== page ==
BERLIN—The final press conference prior to John “The Quietman” Ruiz’s defense of his World Boxing Association heavyweight championship against Nicolay “Giant Russian” Valuev, which will take place on Saturday at Max Schmeling Halle here in Berlin, was staged today before a full audience at the Maritim proArte Hotel.
The fight will be shown on free German television on ARD channel 1 but will not be seen in America and is co-presented by Berlin-based Sauerland Event, promoter of Valuev, and Don King Productions, promoter of Ruiz.
The assembled German media seemed interested and curious to be covering the build up to a rare occurrence: a world heavyweight championship being determined in Berlin.
The press conference took place adjacent to the U.S. Embassy and a stone’s throw from the seat of government for Germany, the Reichstag and Bundeskanzleramt (the Reichstag is to Congress what the Bundeskanzleramt is to the White House).
Another 500 yards down the road is the site of the former Berlin Wall.
Today, a unified Berlin is a bustling, modern city of about 3.5 million people that is in the middle of its winter weather, which is almost always overcast and chilly.
Santa Claus and his reindeer are ubiquitous in this capital city with posters throughout town announcing the return of the annual holiday Wienacht Circus featuring, you guessed it, Santa Claus and more reindeer.
It will be staged on the former site of the castle of the Prussian Monarchy, where the German emperors lived beginning in 1871 with Wilhelm I. Frederic III took over in 1888 but he died after just 100 days. Wilhelm II then came to power until being exiled to Holland after World War I, ending the German monarchy and paving the way for the first German Republic.
The castle of Prussia no longer stands. It was bombed during World War II and later completely removed by the communist East German government after they took over in 1949, thus making it a perfect site for the circus.
Noteworthy in their holiday spirit, Berliners seem to have saved some of the old world flavor of the season as compared to what is seen in most malls of America during December. Shopping and eating at open-air clusters of temporary booths abound on various streets and corners throughout the heart of Berlin creating a festive holiday atmosphere.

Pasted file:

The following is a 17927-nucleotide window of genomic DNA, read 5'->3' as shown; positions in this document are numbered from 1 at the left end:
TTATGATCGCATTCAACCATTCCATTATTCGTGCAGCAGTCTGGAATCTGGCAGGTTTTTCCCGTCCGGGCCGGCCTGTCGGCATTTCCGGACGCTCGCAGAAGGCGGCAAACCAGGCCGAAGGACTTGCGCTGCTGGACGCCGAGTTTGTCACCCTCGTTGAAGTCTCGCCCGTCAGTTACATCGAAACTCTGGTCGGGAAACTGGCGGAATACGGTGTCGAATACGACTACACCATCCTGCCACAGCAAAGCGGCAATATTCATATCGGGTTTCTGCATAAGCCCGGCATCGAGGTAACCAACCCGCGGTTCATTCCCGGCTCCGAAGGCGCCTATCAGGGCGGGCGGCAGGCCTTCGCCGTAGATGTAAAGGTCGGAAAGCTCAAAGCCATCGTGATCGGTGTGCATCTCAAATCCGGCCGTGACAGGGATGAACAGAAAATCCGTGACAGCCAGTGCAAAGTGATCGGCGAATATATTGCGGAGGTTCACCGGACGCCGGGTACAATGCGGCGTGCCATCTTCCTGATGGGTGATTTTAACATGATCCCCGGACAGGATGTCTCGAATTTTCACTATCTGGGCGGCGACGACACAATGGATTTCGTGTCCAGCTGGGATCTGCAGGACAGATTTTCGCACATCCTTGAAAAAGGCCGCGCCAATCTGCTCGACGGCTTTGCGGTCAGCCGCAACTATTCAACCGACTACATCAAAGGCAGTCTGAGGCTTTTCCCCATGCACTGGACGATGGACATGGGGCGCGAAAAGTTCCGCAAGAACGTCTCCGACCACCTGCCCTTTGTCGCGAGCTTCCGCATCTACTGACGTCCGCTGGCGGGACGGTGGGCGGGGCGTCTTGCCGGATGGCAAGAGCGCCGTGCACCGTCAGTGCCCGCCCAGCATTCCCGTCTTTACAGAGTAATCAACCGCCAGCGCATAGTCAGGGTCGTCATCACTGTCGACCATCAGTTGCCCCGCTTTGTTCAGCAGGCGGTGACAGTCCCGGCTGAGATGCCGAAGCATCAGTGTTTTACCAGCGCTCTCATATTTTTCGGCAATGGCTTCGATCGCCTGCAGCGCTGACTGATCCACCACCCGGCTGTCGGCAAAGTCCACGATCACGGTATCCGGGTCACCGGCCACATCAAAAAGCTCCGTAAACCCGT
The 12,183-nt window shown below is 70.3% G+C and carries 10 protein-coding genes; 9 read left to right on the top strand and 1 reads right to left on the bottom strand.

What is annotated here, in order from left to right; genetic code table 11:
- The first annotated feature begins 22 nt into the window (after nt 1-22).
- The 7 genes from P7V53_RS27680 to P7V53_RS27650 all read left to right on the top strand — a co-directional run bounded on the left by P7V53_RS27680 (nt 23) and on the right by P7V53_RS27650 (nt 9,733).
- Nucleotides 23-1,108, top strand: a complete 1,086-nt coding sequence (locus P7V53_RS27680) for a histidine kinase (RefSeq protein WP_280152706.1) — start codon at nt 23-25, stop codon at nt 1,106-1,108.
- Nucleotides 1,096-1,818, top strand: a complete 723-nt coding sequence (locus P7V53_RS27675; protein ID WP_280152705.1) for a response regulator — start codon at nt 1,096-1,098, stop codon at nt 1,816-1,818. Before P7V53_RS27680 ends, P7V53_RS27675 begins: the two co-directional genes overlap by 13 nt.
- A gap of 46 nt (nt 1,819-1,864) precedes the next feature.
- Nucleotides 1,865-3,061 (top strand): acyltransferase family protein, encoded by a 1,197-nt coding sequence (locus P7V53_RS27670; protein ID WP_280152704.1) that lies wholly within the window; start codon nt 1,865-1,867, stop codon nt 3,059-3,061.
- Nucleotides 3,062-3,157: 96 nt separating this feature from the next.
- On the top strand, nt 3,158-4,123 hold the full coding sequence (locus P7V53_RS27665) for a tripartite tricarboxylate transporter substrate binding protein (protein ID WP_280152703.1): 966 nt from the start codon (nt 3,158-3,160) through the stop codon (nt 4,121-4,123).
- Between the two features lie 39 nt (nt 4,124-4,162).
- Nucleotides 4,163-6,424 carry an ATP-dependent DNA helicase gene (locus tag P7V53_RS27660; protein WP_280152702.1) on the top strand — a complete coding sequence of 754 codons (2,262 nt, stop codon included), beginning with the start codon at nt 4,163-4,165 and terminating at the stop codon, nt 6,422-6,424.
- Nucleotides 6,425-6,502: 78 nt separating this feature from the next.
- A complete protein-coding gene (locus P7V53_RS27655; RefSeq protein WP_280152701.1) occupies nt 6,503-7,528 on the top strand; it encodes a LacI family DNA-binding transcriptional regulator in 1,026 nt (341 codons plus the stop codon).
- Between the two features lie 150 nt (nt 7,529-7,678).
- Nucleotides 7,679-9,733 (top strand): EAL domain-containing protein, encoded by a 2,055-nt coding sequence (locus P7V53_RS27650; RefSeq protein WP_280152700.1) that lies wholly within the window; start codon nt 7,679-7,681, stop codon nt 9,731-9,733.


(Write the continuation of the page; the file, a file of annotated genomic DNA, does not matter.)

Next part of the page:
Many of these booths are operated by craftsmen who have traveled into the city from the surrounding countryside to sell items they have created themselves for sale.
The undefeated, No. 1-challenger Valuev, who stands 7 feet and weighed in for his last fight against Larry Donald at an astonishing 324½ pounds, was asked by a reporter to explain how he obtained his “Beast from the East” nickname. He explained that was done by former management and that he now prefers the “Giant Russian” moniker.
A better description may be provided visually when Valuev enters the ring. He doesn’t step through the ropes; he steps OVER them!
Valuev says Ruiz’s star-studded world championship fight record including wins over Evander Holyfield, Kirk Johnson, Hasim Rahman, Fres Oquendo and Andrew Golota do not faze him.
“I am not any more nervous for this fight because it is my first world championship match,” Valuev said. “I will try to keep Ruiz away from inside clinching to use my height and reach advantages to prevail.
John Ruiz has been in Berlin for a week and was also polite when he spoke, noting this was the first time he has visited Germany.
“I’m honored to be in Germany defending my title,” Ruiz said. “If a KO comes it comes. That just means I get to leave work early. I’m coming into this fight in great shape to go 12 rounds.
“I’m not worried about his height or reach advantage. I trained to fight and will come to fight. My game plan is to take the fight to him, which will neutralize any height or reach advantage.”
When asked if he fears the bout going the distance, Ruiz spoke plainly: “I know there have been questionable decisions [in Germany] but what can I do? I can only do my best.”
One journalist asked Ruiz if it was true that he arrived in Berlin with 28 pieces of luggage, and if so, why?
“We plan to bring pieces of the giant Russian back to the United States” he quipped. “We’re going to give them out as Christmas presents.”
Ruiz’s manager Norman Stone, normally colorful, was uncharacteristically demure in addressing the Berlin media.
“We respect Valuev,” Stone said. “He’s a big guy and a tough guy and anything can happen. That’s why preparation is so important. Johnny’s prepared. My guy’s ready and it’s going to be a great fight.”